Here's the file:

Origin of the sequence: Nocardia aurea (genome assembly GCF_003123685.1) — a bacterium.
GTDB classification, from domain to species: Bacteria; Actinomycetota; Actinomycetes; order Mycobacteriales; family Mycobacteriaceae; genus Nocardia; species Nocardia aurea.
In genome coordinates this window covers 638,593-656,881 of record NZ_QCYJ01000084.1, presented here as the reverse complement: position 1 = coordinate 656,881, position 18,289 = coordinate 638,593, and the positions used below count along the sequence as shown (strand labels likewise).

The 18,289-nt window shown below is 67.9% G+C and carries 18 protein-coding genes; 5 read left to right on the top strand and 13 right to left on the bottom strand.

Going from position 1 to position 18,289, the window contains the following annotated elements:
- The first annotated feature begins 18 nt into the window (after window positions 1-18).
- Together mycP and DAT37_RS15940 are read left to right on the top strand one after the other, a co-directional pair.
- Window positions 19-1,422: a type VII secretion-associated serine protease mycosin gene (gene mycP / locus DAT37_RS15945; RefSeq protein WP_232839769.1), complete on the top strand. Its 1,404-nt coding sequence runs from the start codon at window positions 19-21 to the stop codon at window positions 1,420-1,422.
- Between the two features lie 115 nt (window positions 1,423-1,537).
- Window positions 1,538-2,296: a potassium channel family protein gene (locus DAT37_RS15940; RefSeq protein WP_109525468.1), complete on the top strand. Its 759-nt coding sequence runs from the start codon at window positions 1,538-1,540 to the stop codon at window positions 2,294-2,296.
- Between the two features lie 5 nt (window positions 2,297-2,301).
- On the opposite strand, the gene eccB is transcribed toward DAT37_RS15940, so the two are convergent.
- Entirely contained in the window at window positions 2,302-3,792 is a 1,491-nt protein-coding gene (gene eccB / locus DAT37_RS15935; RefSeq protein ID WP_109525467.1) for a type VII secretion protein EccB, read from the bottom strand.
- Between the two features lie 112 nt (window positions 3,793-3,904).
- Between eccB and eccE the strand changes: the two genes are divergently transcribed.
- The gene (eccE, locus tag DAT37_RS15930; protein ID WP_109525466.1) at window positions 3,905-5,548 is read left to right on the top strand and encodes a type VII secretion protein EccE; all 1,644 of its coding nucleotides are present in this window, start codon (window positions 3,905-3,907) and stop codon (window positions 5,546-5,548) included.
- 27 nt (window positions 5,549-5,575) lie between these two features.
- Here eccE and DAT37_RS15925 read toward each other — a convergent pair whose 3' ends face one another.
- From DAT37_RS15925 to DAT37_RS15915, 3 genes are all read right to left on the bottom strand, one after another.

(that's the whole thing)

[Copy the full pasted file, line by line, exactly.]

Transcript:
Origin of the sequence: Nocardia aurea (genome assembly GCF_003123685.1) — a bacterium.
GTDB classification, from domain to species: Bacteria; Actinomycetota; Actinomycetes; order Mycobacteriales; family Mycobacteriaceae; genus Nocardia; species Nocardia aurea.
In genome coordinates this window covers 638,593-656,881 of record NZ_QCYJ01000084.1, presented here as the reverse complement: position 1 = coordinate 656,881, position 18,289 = coordinate 638,593, and the positions used below count along the sequence as shown (strand labels likewise).

The 18,289-nt window shown below is 67.9% G+C and carries 18 protein-coding genes; 5 read left to right on the top strand and 13 right to left on the bottom strand.

Going from position 1 to position 18,289, the window contains the following annotated elements:
- The first annotated feature begins 18 nt into the window (after window positions 1-18).
- Together mycP and DAT37_RS15940 are read left to right on the top strand one after the other, a co-directional pair.
- Window positions 19-1,422: a type VII secretion-associated serine protease mycosin gene (gene mycP / locus DAT37_RS15945; RefSeq protein WP_232839769.1), complete on the top strand. Its 1,404-nt coding sequence runs from the start codon at window positions 19-21 to the stop codon at window positions 1,420-1,422.
- Between the two features lie 115 nt (window positions 1,423-1,537).
- Window positions 1,538-2,296: a potassium channel family protein gene (locus DAT37_RS15940; RefSeq protein WP_109525468.1), complete on the top strand. Its 759-nt coding sequence runs from the start codon at window positions 1,538-1,540 to the stop codon at window positions 2,294-2,296.
- Between the two features lie 5 nt (window positions 2,297-2,301).
- On the opposite strand, the gene eccB is transcribed toward DAT37_RS15940, so the two are convergent.
- Entirely contained in the window at window positions 2,302-3,792 is a 1,491-nt protein-coding gene (gene eccB / locus DAT37_RS15935; RefSeq protein ID WP_109525467.1) for a type VII secretion protein EccB, read from the bottom strand.
- Between the two features lie 112 nt (window positions 3,793-3,904).
- Between eccB and eccE the strand changes: the two genes are divergently transcribed.
- The gene (eccE, locus tag DAT37_RS15930; protein ID WP_109525466.1) at window positions 3,905-5,548 is read left to right on the top strand and encodes a type VII secretion protein EccE; all 1,644 of its coding nucleotides are present in this window, start codon (window positions 3,905-3,907) and stop codon (window positions 5,546-5,548) included.
- 27 nt (window positions 5,549-5,575) lie between these two features.
- Here eccE and DAT37_RS15925 read toward each other — a convergent pair whose 3' ends face one another.
- From DAT37_RS15925 to DAT37_RS15915, 3 genes are all read right to left on the bottom strand, one after another.